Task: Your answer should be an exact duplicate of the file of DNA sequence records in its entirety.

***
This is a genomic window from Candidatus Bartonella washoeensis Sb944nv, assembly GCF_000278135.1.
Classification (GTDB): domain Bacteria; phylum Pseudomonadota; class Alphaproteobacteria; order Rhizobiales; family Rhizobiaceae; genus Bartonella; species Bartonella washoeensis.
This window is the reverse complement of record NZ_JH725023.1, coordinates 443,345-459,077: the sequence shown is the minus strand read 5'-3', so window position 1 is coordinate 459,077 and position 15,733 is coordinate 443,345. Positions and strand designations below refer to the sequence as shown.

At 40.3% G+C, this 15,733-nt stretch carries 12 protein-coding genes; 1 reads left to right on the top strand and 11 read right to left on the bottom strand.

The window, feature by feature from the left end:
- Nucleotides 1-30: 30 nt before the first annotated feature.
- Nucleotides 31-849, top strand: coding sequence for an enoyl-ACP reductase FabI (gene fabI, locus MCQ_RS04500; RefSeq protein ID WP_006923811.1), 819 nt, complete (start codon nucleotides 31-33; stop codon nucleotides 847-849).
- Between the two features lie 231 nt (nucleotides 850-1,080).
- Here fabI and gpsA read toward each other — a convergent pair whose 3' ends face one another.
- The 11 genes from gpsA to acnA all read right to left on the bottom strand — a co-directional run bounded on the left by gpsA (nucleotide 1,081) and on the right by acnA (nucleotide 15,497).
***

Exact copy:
This is a genomic window from Candidatus Bartonella washoeensis Sb944nv, assembly GCF_000278135.1.
Classification (GTDB): domain Bacteria; phylum Pseudomonadota; class Alphaproteobacteria; order Rhizobiales; family Rhizobiaceae; genus Bartonella; species Bartonella washoeensis.
This window is the reverse complement of record NZ_JH725023.1, coordinates 443,345-459,077: the sequence shown is the minus strand read 5'-3', so window position 1 is coordinate 459,077 and position 15,733 is coordinate 443,345. Positions and strand designations below refer to the sequence as shown.

At 40.3% G+C, this 15,733-nt stretch carries 12 protein-coding genes; 1 reads left to right on the top strand and 11 read right to left on the bottom strand.

The window, feature by feature from the left end:
- Nucleotides 1-30: 30 nt before the first annotated feature.
- Nucleotides 31-849, top strand: coding sequence for an enoyl-ACP reductase FabI (gene fabI, locus MCQ_RS04500; RefSeq protein ID WP_006923811.1), 819 nt, complete (start codon nucleotides 31-33; stop codon nucleotides 847-849).
- Between the two features lie 231 nt (nucleotides 850-1,080).
- Here fabI and gpsA read toward each other — a convergent pair whose 3' ends face one another.
- The 11 genes from gpsA to acnA all read right to left on the bottom strand — a co-directional run bounded on the left by gpsA (nucleotide 1,081) and on the right by acnA (nucleotide 15,497).